top of page
  • Writer's pictureZoë Lawton

Decision on sexual harassment complaint misses the mark

Updated: Oct 28, 2020

A regional Law Society Standards Committee has released the first decision nationwide  on a sexual harassment complaint. Spoiler alert: they totally missed the mark. At an unnamed firm's Friday night drinks the lawyer in question, a partner, touched the leg of a female solicitor seated near him and said, "You are very attractive." She became upset, removed herself from the situation and reported it. When questioned later by the other partners at the firm, he said he had no recollection of what happened because he was drunk. 

Despite being told that he should not attend staff drinks functions in future, he attended the firm's end-of-year party. This time he targeted another employee of the firm, pinching her on the bottom not once but twice – so hard that it left a bruise. 

Despite being told to stop, he went on to harass the employee on the bus ride home where she couldn't escape, asking her: "Are you coming with me"? He then grabbed her wrist and forcibly squeezed her hand against his groin while saying "this is for you". A male colleague had to intervene to remove the partner.

When questioned as part of the firm's internal disciplinary process, he again said he had no recollection of what happened because he was drunk.

The next day the other partners at the firm removed him from the partnership and he elected to resign from the firm altogether. A report was then made to the Law Society Standards Committee.

The ultimate issue the committee had to decide was whether the partner's conduct amounted to the statutory definition of unsatisfactory conduct or misconduct, the latter being more serious. To decide this, they appear to have asked themselves: would lawyers of good standing find the conduct unacceptable or would they find it disgraceful or dishonourable?

Astonishingly, the committee decided that lawyers of good standing would find this partner's blatant verbal and physical sexual harassment to be merely unacceptable, not disgraceful or dishonourable.

I have serious concerns about this decision because, on the face of it, what he did could amount to indecent assault under the Crimes Act, which carries a maximum term of 7 years in prison. It's clearly disgraceful and dishonourable and also begs the worrying question, what more dreadful things does a lawyer have to do to meet the Standards Committee's misconduct threshold? 

The penalty imposed on the partner – a $12,500 fine – does not reflect the seriousness of what happened or act as a sufficient deterrent to others. This is a drop in the bucket for most partners, especially those at large firms.

He should have been suspended from practising for an appropriate period of time, resulting in a significant loss in income. That would also send a clear message to the many other senior members of the profession who have sexually harassed, or are currently harassing, their colleagues. 

It also appears from the decision that the fine is paid to the Law Society and not split between the complainants as reparation. If the Standards Committee has jurisdiction to award reparation the money should be going to the complainants – as it does in cases in our criminal courts.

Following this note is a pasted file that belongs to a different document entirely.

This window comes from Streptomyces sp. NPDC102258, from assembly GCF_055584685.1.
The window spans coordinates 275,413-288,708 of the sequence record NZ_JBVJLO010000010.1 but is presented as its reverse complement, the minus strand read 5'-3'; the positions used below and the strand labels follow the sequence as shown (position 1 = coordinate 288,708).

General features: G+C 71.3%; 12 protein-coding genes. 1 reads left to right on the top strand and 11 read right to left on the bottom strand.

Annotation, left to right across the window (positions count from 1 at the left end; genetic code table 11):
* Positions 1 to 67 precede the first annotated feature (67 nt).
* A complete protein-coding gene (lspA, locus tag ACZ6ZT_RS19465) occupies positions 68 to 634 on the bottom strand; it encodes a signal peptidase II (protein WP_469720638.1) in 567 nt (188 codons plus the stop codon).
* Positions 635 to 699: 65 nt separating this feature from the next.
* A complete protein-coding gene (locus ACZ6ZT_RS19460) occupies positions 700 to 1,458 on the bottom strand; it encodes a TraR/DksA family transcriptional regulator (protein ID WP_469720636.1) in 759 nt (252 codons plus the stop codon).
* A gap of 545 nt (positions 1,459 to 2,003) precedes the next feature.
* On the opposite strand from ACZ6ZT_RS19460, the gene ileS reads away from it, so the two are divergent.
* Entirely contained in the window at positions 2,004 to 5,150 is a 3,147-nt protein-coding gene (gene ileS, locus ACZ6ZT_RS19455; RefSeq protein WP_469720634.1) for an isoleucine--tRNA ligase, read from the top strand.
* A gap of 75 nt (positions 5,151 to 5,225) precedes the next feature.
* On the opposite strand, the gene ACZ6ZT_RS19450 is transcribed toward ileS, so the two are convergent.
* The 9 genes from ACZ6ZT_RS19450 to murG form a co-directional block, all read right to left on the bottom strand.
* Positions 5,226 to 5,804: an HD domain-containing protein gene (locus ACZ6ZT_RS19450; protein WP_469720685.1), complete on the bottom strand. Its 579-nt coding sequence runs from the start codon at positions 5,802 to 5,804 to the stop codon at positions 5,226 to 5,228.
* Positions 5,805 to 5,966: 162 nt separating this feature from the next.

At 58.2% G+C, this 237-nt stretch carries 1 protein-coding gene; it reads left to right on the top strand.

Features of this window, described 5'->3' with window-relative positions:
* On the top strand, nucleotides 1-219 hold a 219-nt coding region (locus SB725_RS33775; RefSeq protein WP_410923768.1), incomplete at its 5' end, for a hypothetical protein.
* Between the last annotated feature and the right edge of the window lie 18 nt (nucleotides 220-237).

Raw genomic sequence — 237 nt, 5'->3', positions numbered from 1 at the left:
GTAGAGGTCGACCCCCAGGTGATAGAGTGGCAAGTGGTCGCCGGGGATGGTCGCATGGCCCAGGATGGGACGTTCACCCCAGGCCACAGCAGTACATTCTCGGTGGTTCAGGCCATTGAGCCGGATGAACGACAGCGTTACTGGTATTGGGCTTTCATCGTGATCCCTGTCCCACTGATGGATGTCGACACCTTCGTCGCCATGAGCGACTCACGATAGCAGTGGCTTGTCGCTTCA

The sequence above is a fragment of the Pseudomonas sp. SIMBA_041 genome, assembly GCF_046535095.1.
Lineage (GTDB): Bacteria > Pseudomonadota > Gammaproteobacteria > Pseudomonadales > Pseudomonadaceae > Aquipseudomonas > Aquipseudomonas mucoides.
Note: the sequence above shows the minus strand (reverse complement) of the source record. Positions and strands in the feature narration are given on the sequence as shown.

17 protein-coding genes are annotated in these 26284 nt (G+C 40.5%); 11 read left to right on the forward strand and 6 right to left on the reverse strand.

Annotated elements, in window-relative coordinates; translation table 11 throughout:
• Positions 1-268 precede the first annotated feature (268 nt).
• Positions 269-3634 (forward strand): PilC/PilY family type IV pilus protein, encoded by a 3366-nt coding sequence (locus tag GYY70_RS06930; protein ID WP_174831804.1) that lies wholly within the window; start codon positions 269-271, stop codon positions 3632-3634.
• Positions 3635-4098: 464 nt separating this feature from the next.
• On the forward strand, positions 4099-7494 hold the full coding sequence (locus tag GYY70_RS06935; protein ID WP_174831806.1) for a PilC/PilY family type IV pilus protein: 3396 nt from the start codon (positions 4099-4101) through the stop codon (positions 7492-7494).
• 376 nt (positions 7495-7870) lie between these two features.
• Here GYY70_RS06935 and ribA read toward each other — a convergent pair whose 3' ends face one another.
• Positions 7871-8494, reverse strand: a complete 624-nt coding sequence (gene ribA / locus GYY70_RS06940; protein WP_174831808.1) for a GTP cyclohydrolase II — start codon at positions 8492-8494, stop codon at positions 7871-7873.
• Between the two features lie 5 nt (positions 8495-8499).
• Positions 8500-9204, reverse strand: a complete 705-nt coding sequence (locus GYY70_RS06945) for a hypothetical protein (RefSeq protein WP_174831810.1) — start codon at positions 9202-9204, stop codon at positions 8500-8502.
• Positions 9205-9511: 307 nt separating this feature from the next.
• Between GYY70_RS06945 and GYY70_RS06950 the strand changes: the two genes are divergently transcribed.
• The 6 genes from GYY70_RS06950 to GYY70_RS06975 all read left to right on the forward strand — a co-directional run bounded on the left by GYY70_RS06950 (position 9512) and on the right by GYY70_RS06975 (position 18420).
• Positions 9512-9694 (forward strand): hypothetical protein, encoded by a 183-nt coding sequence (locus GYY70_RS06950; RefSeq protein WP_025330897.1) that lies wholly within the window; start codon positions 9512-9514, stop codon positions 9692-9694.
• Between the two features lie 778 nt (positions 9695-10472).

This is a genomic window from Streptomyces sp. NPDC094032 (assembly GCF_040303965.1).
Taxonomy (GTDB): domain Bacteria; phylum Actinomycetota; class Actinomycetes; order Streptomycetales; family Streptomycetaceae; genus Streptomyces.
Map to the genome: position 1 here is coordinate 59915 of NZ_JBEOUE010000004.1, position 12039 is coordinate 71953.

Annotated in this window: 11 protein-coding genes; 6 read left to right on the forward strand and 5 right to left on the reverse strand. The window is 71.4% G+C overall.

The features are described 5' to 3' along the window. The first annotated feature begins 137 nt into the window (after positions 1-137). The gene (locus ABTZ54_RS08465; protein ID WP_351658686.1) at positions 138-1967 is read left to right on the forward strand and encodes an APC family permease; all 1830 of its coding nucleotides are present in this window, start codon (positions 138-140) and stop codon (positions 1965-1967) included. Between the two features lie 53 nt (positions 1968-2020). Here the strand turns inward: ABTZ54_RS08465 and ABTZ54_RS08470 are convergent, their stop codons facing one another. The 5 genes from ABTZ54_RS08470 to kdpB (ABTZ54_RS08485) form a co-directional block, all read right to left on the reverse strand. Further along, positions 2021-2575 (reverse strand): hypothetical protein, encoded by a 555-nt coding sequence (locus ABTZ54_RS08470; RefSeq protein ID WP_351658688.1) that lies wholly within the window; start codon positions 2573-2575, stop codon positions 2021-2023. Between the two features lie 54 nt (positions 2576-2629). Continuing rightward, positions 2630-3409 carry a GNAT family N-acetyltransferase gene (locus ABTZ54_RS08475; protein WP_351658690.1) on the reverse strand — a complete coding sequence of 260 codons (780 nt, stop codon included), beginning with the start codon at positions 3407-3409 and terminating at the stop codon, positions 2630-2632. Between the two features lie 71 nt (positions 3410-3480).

In terms of publication, the Standards Committee has full discretion as to whether the decision should be published and what details, including the name of the lawyer, are suppressed. Over the years many lawyers have been publicly named for other types of unsatisfactory conduct and misconduct in the profession's monthly publication LawTalk, which is available online.

In this case the Standards Committee does not give any reasons why it decided to suppress the name of the lawyer. This is not good enough – when judges suppress the names of offenders in criminal courts they provide reasons, so the Standards Committee should do the same. 

Based on what I've learnt as a result of running a #metoo blog for the profession last year and subsequently hearing from hundreds more in the profession, partners at firms who sexually harass staff and subsequently resign or are forced out often then become sole barristers and employ their own staff.

This ex-partner is under no obligation to disclose the fact he has a history of sexually harassing staff to any lawyers and support staff he subsequently employs or any of his clients. Given his history he could then go on to sexually harass them and the horrible cycle continues. 

If the Standards Committee is not going to publicly name perpetrators of sexual harassment like this partner to warn others in the profession and the public of the potential risk they pose, it should suspend the perpetrator from practising to seek appropriate rehabilitative treatment.

If they want to return to the profession they should be required to submit a report from an independent psychologist who confirms that their risk of reoffending is low to nil. If they can't prove this they shouldn't be able to return – the Standards Committee has a responsibility to protect the safety of those in legal profession and members of the public who are potential clients.

So what next? Andrew Little, Minister of Justice, I hope you're reading this. As Dame Silvia Cartwright concluded in her recent review of the disciplinary process, we need a totally new one and this decision of the Standards Committee undoubtedly confirms that. Let's get the ball rolling. 


This article was also published on

50 views0 comments
bottom of page